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It can be safely assumed that thrust $L$ is a function of the input power $P$, the diameter $D$ of the gas jet and the air density $\rho$.

Thus, $L = f(P,D,\rho)$

where $f$ is a function to be determined.

From dimensional analysis, the thrust $L$ can be easily derived:

The variables are Thrust $L$, dimensions $MLT^{–2}$; Power $P$, dimensions $ML^2T^{–3}$; Gas jet diameter $D$, dimensions $L$ and air density $\rho$, dimensions $ML^{–3}$

The variables form a non-dimensional product $k$

$k = L^a\cdot P^b\cdot D^c\cdot \rho^d$ where $a,b,c,d$ are numbers to be determined.

Let’s form now a parallel product $k^*$ with the dimensions:

$k^* = (MLT^{–2})^a (ML^2T^{–3})^b (L)^c (ML^{–3})^d$

Clearly, $k^* = M^0 L^0 T^0$... We now take the exponents for each dimension:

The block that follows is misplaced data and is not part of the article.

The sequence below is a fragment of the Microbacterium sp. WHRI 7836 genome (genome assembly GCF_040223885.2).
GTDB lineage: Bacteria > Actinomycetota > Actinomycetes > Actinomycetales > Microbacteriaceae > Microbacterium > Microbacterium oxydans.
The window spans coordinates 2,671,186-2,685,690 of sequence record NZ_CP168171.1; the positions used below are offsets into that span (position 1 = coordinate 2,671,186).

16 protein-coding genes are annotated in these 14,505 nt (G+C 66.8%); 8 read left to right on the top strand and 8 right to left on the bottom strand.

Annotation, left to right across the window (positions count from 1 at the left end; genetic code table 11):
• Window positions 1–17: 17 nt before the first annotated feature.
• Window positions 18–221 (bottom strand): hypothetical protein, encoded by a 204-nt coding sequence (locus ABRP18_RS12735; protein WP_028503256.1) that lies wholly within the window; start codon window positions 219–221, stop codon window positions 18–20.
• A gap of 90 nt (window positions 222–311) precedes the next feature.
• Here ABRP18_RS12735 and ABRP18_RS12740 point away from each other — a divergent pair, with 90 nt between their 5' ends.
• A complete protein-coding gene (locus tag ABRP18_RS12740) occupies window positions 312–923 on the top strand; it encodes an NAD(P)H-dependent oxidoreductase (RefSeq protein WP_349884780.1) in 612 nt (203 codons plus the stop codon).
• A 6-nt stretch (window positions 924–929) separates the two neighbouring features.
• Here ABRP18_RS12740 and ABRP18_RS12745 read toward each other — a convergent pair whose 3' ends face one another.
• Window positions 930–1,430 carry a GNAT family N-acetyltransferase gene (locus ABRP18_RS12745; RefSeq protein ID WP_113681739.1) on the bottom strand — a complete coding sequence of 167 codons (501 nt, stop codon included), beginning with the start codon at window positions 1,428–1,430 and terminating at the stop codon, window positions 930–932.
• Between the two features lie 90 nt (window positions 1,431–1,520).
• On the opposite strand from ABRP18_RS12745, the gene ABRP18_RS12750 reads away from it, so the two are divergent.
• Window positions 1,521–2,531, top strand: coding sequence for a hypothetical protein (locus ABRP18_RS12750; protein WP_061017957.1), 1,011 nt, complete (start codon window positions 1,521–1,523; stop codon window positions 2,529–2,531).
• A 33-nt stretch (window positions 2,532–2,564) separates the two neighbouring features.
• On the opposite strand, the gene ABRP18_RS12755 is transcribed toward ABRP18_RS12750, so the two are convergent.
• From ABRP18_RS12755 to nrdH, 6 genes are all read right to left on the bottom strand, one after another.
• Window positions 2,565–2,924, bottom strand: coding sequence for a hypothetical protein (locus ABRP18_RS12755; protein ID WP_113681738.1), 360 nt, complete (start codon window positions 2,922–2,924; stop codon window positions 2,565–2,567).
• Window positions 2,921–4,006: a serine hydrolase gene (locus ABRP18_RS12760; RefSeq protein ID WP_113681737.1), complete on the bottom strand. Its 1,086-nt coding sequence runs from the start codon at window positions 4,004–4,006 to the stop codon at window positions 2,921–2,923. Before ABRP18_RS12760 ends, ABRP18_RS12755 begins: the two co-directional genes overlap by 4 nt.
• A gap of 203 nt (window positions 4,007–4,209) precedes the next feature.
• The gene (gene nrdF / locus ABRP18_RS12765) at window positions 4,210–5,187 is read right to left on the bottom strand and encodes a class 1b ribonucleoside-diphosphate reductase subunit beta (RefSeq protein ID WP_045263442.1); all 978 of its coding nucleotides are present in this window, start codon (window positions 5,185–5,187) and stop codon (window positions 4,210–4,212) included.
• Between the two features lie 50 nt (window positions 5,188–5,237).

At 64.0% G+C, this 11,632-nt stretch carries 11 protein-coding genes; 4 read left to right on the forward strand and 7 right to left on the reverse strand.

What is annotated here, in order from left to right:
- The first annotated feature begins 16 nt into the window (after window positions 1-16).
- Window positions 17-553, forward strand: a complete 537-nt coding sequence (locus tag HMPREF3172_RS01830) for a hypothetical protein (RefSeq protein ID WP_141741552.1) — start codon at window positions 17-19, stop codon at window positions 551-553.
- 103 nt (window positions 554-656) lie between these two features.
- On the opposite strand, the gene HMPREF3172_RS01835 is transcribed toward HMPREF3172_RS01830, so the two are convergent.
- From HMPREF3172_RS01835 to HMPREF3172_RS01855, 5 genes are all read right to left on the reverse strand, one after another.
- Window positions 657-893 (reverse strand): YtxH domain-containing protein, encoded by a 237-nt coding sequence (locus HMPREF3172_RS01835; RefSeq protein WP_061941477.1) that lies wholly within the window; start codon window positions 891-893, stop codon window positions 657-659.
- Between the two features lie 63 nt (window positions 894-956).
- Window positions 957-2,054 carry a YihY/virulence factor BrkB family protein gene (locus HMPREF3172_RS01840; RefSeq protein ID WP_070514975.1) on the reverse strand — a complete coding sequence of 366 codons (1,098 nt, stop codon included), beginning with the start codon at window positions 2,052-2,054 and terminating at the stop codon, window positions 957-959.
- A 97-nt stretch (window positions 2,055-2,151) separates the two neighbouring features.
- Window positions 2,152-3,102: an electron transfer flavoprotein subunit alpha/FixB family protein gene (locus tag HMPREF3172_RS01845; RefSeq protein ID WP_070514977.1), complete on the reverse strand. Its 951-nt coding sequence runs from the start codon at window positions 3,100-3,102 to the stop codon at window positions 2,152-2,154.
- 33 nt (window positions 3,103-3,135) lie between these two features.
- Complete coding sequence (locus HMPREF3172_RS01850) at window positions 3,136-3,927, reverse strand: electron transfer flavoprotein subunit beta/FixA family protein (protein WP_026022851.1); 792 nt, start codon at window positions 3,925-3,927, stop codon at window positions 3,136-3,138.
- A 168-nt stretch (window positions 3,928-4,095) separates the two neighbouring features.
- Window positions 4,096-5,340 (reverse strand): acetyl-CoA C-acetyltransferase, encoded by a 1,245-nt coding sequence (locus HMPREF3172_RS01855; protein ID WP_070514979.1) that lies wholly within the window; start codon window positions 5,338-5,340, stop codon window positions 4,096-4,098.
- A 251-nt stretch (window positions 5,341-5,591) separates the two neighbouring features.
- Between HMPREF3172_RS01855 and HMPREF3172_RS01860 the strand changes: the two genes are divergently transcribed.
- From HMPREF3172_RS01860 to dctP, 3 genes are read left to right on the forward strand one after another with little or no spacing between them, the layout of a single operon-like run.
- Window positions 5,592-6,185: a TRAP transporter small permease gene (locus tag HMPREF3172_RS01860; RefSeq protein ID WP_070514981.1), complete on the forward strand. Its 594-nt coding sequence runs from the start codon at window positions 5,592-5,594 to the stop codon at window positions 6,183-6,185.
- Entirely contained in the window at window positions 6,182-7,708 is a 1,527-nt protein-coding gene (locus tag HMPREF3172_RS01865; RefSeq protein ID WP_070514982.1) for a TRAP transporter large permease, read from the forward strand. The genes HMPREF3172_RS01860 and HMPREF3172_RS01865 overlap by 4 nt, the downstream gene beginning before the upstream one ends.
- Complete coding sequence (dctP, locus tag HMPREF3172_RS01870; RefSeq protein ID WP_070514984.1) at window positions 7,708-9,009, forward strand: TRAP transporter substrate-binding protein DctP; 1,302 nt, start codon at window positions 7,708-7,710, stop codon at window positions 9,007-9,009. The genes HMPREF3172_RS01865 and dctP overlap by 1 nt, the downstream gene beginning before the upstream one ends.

$a + b + d = 0 \\ a + 2b + c – 3d = 0 \\ –2a – 3b = 0$

We make $a = 1$, since $L$ is the variable we’re going to solve for.

$b = –2/3 \\ d = –1/3 \\ c = –2/3$


$k = L^a\cdot P^b\cdot D^c\cdot \rho^d \rightarrow k = L\cdot P^{–2/3}\cdot D^{–2/3}\cdot \rho^{–1/3}$

Solving for $L$

$L = k\cdot P^{2/3}\cdot D^{2/3}\cdot \rho^{1/3}$

where $k$ is a constant

Hence, for gas jet diameters $D_1$ and $D_2$, and for the same power and air density, the corresponding values of thrust $L_1$ and $L_2$ are:

$L_1/L_2 = (D_1/D_2)^{2/3}$

For the case of $D_1 = 400 mm$ and $D_2 = 200 mm$, $L_1/L_2 = (400/200)^{2/3} = 1,59$

In other words, the larger (400 mm) gas jet gives you, for the same absorbed power and air density, 59% more thrust than that attained with the smaller (200 mm) jet.

Of course, this is an approximation based upon momentum theory, but gives you an idea...